Definition of Intention in Criminal Law

3042 Words13 Pages
The definition of Intention in criminal law is unclear. The true definition of intention is not very clear, as there are different definitions by different courts. The term ‘intention’ in criminal law has been defined as direct intention whereby a consequence is intended and desired by the defendant, and indirect (oblique) intentionwhereby the defendant can foresee a virtual certainty.Many seriouscrimes require the proof of intention or recklessness on the part of defendant, and in criminal proceedings, the court or jury must decide whether the accused has the intention or the ability to foresee the result of his actions by reference to all circumstances of the case. Thus, ‘intention’ can be classified as particular, general and…show more content…
The Court of Appeal can sometimes pay lip-service to s 8 and quash convictions because the jury were not clearly directed that the test of intention is subjective9. Nevertheless, originally an objective test was used to decide oblique intention in DPP v Smith10 which widened the MR of murder. The House of Lords held that the accused was guilty of murder for two reasons. Firstly, because death or grievous bodily harm was foreseen as a likely result of the accused’s unlawful act. Secondly, the accused was deemed to have foreseen the risk which a reasonable person in the position of the accused would have foreseen. The second ground for the House of Lords’ decision had been widely criticised as it introduced an objective element in the meaning of intention.11TheVickers12 has modified by DPP v Smith that the mental element in murder requires proof of an intention to kill or cause GBH, where the probability of foreseeing can be defined as exceeding a certain degree, is equivalent or alternative to the necessary intention. The Court of Appeal held that a defendant can be convicted of murder if it is established that he had intended to kill or create grievous bodily harm. In considering the construction of s1(1) [Homicide Act 1957], it can be said that an intention to cause GBH at least evidenced a willingness to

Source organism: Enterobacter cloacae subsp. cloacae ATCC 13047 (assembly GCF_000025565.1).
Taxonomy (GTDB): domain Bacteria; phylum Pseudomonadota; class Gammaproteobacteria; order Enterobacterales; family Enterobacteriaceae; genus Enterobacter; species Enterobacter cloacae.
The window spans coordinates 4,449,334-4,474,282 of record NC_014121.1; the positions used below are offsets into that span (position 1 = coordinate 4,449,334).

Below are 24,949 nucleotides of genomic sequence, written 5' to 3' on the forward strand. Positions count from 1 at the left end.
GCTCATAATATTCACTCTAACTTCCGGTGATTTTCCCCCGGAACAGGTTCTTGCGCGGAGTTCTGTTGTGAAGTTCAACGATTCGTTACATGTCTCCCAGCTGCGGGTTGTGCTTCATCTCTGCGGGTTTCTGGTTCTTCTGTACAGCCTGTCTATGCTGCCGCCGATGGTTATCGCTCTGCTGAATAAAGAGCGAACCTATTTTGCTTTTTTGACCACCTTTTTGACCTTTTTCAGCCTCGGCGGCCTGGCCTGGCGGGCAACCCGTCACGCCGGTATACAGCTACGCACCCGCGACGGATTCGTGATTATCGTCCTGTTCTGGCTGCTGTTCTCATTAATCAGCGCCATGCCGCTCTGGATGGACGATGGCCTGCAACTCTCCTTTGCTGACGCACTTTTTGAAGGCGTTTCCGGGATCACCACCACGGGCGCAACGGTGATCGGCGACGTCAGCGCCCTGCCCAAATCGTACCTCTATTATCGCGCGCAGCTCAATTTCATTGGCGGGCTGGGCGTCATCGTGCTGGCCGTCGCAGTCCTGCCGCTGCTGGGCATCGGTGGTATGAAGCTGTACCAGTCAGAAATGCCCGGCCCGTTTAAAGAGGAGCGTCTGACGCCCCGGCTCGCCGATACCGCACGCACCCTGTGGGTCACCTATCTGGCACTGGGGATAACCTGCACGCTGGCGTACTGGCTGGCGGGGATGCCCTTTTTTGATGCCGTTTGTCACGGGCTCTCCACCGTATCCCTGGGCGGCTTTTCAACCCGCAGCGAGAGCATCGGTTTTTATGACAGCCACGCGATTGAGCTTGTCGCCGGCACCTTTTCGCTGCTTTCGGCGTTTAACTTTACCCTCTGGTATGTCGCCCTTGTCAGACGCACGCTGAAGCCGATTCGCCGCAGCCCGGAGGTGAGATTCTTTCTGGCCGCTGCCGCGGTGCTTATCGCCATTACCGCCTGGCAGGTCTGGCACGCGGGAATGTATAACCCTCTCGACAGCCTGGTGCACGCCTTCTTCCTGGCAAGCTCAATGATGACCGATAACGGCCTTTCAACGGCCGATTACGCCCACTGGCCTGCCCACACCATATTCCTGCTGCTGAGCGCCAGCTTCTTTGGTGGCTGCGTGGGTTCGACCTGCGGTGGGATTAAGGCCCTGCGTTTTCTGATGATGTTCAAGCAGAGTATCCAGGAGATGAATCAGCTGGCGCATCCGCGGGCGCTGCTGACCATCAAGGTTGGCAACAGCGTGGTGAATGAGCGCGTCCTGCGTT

Get Access